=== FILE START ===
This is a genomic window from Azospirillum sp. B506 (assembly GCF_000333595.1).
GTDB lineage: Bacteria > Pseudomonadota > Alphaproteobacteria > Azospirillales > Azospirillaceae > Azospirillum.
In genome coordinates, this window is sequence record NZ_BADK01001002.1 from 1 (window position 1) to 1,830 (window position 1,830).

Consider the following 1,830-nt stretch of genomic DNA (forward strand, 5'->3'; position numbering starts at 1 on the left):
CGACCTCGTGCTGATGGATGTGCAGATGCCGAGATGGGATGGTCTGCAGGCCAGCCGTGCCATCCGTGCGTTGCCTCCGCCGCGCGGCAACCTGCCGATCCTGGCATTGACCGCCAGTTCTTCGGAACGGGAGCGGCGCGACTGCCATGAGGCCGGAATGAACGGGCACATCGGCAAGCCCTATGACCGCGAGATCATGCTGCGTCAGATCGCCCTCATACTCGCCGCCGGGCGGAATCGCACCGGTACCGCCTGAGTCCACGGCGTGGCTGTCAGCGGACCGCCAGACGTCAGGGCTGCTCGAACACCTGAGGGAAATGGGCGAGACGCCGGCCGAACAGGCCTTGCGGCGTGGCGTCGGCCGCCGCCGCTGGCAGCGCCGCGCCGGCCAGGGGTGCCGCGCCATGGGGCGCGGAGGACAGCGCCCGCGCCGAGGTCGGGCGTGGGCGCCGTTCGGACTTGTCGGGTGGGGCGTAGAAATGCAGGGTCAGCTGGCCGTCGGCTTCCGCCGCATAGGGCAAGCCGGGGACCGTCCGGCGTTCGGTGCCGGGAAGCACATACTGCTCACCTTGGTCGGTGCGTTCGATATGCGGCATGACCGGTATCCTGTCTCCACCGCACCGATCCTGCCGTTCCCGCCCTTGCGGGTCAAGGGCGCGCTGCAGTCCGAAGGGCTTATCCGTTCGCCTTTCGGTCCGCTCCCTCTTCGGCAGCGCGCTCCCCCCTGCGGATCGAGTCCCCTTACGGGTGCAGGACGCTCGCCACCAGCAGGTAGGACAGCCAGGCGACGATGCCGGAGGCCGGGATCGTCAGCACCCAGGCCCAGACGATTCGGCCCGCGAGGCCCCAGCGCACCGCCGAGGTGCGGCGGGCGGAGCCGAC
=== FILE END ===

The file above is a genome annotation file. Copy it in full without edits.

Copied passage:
This is a genomic window from Azospirillum sp. B506 (assembly GCF_000333595.1).
GTDB lineage: Bacteria > Pseudomonadota > Alphaproteobacteria > Azospirillales > Azospirillaceae > Azospirillum.
In genome coordinates, this window is sequence record NZ_BADK01001002.1 from 1 (window position 1) to 1,830 (window position 1,830).

Consider the following 1,830-nt stretch of genomic DNA (forward strand, 5'->3'; position numbering starts at 1 on the left):
CGACCTCGTGCTGATGGATGTGCAGATGCCGAGATGGGATGGTCTGCAGGCCAGCCGTGCCATCCGTGCGTTGCCTCCGCCGCGCGGCAACCTGCCGATCCTGGCATTGACCGCCAGTTCTTCGGAACGGGAGCGGCGCGACTGCCATGAGGCCGGAATGAACGGGCACATCGGCAAGCCCTATGACCGCGAGATCATGCTGCGTCAGATCGCCCTCATACTCGCCGCCGGGCGGAATCGCACCGGTACCGCCTGAGTCCACGGCGTGGCTGTCAGCGGACCGCCAGACGTCAGGGCTGCTCGAACACCTGAGGGAAATGGGCGAGACGCCGGCCGAACAGGCCTTGCGGCGTGGCGTCGGCCGCCGCCGCTGGCAGCGCCGCGCCGGCCAGGGGTGCCGCGCCATGGGGCGCGGAGGACAGCGCCCGCGCCGAGGTCGGGCGTGGGCGCCGTTCGGACTTGTCGGGTGGGGCGTAGAAATGCAGGGTCAGCTGGCCGTCGGCTTCCGCCGCATAGGGCAAGCCGGGGACCGTCCGGCGTTCGGTGCCGGGAAGCACATACTGCTCACCTTGGTCGGTGCGTTCGATATGCGGCATGACCGGTATCCTGTCTCCACCGCACCGATCCTGCCGTTCCCGCCCTTGCGGGTCAAGGGCGCGCTGCAGTCCGAAGGGCTTATCCGTTCGCCTTTCGGTCCGCTCCCTCTTCGGCAGCGCGCTCCCCCCTGCGGATCGAGTCCCCTTACGGGTGCAGGACGCTCGCCACCAGCAGGTAGGACAGCCAGGCGACGATGCCGGAGGCCGGGATCGTCAGCACCCAGGCCCAGACGATTCGGCCCGCGAGGCCCCAGCGCACCGCCGAGGTGCGGCGGGCGGAGCCGAC